Friday, February 8, 2019

Birthday Review: Stories of Mary Robinette Kowal

Today is Mary Robinette Kowal's birthday ... I just read her enjoyable novel The Calculating Stars, but here's a set of my Locus reviews of her short fiction, a varied and quite impressive lot:

Locus, February 2006

Strange Horizons opens 2006 with a series of solid shorter pieces. Mary Robinette Kowal’s “Portrait of Ari” is a bittersweet tale of a couple, one of whom is perhaps not quite human, and how that fact alters their happy relationship.

Locus, February 2008

The Australian popular science magazine Cosmos publishes SF stories each issue, and also occasionally features stories on their website (sometimes reprints from the magazine, sometimes exclusively online). In February/March 2007,  they featured an excellent piece by Mary Robinette Kowal, “For Solo Cello, Op. 12”, about a cellist who has lost his hand, but is given a chance to restore it – except that the cost is very high indeed.

Locus, November 2007

Two further Summer issues from the small press: both from magazines distinguished both by longevity and attractiveness. Talebones’ 35th issue has perhaps slightly more of a horror focus than usual – at any rate, my favorite story is a clever horror piece, Mary Robinette Kowal’s “Death Comes But Twice”, in which a man finds a way to be revived from death, hopefully to live forever – but there is a terrible catch.

Locus, August 2009

At Asimov’s for August...A strong issue also includes Mary Robinette Kowal’s “The Consciousness Problem”, an effective look at the identity problem as applied to clones with memories matching their originator’s: here dealing with two married scientists, and the feelings of the clone of the husband.

Locus, November 2009

There’s more good stuff at Mary Robinette Kowal’s “First Flight” is a time travel story, with the gimmick being that people can only travel to events in their own lifetime (an idea I think Philip K. Dick used once … otherwise it’s new to me). Eleanor Louise Jackson, at well over 100 years old, is chosen to go back and witness the Wright brothers’ first flight, but in so doing she runs afoul of guidelines concerning interacting with historical people. But Eleanor has her own ideas of her duty to history and to people – which Kowal unspools cutely.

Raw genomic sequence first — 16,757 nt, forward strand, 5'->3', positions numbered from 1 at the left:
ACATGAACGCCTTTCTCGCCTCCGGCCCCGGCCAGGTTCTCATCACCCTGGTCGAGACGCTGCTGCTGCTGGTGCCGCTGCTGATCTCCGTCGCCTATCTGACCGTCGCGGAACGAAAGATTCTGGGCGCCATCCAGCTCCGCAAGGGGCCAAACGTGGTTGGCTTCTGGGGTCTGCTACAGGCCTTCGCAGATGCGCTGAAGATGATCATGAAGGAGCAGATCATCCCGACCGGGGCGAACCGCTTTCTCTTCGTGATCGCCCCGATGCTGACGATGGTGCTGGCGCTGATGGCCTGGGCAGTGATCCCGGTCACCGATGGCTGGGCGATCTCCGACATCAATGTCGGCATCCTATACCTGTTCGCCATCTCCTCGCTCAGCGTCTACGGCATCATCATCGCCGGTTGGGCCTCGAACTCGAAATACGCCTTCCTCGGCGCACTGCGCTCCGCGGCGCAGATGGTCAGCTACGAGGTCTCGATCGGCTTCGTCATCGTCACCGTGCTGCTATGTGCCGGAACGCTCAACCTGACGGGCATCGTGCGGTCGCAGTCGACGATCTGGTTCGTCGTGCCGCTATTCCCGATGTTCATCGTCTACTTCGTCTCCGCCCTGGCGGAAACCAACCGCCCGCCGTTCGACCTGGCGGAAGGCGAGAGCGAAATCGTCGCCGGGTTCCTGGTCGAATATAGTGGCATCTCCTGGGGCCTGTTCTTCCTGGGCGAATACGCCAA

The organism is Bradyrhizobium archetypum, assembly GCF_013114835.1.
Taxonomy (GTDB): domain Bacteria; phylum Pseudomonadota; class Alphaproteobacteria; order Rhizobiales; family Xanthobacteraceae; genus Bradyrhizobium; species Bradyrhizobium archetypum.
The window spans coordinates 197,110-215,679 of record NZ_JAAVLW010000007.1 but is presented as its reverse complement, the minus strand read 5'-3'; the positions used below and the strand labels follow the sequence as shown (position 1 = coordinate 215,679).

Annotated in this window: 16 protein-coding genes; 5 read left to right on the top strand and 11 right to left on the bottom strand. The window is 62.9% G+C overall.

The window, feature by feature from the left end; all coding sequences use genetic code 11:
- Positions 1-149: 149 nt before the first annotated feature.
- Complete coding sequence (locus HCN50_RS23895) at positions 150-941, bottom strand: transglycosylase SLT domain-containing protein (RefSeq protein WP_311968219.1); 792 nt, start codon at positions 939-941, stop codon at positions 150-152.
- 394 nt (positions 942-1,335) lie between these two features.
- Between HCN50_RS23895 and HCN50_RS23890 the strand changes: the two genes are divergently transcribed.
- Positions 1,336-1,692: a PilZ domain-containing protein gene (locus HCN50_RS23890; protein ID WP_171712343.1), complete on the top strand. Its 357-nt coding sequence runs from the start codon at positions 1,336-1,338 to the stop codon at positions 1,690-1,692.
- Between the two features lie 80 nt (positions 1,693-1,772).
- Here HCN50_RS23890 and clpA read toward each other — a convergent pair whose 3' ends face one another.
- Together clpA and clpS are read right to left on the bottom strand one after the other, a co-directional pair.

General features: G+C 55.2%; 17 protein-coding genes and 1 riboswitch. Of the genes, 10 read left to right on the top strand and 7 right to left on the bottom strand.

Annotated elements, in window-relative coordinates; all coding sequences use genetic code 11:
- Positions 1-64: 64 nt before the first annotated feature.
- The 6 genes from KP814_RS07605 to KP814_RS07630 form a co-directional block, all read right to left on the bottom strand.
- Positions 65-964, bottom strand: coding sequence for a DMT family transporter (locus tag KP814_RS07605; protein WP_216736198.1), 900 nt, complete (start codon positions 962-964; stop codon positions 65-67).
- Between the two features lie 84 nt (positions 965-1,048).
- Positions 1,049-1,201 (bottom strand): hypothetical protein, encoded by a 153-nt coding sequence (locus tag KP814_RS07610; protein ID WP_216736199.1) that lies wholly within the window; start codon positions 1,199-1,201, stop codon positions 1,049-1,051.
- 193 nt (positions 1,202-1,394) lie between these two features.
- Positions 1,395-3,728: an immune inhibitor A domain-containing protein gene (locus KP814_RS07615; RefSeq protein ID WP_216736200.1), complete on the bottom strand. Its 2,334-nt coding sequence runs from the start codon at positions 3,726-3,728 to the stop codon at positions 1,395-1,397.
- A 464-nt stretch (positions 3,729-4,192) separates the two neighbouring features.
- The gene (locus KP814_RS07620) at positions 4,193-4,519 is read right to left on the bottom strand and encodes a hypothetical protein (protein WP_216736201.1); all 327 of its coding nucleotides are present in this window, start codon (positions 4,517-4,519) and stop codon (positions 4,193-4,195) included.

Locus, January 2010

Another subscription-based online magazine is Orson Scott Card’s Intergalactic Medicine Show. The November issue includes a nice enough, but not quite convincing, near future SF story from Mary Robinette Kowal, “Body Language”, in which a puppeteer is enlisted to control a robot dog she had helped create deliver the ransom for a kidnapped boy. I enjoyed it, but with reservations, particularly about the somewhat ordinary kidnap plot, complete with ordinary twists.

Locus, September 2010

The other two stories in the September Asimov's are also strong in a very nice issue. Mary Robinette Kowal’s “For Want of a Nail” links with Crowell’s story in being set in a long-term space habitat, here controlled by an AI that, it slowly appears, may be going mad – but the cure feels a lot like murder.

Locus, June 2011

The cover story at Asimov’s for June is “Kiss Me Twice”, by Mary Robinette Kowal, a long novella and a murder mystery. Scott Huang is a detective in near future Portland, Oregon. He is at the scene of a murder – a somewhat shady real estate developer has been killed. The police department uses an AI assistant, who manifests to Scott as Mae West. This AI suddenly “freezes”, and soon it seems that there is a threat to the AI as well as a murder case to worry about. The story turns, then, on the issue of AI rights, and it’s a pretty enjoyable work, with some thoughtful consideration of that subject.

Locus, September 2017

“The Worshipful Society of Glovers”, by Mary Robinette Kowal (Uncanny, July-August) is an uncompromising story set in a milieu recalling Elizabethan London. Vaughn is an apprentice glover, caring for his seriously ill sister. Gloves in this world can be magically altered with the help of brownies, and such gloves can cast a glamor, or give strength – or cure people like Vaughn’s sister. But dealing with Faerie creatures is dangerous, and carefully regulated, but when Vaughn is all but ruined after he is robbed, and rather mistreated by his master, he is tempted to deal with a rogue brownie. Kowal doesn’t shy from the consequences of his decisions. It’s a moving and honest story.

Locus, September 2018

I also enjoyed the opening and closing stories in the July-August F&SF, each set on a moon of Mars. “The Phobos Experience”, by Mary Robinette Kowal, is about Darlene, a lieutenant working at a Martian colony who has a vertigo problem – and who is called upon to investigate the discovery that Phobos is hollow – and gets into a serious scrape.

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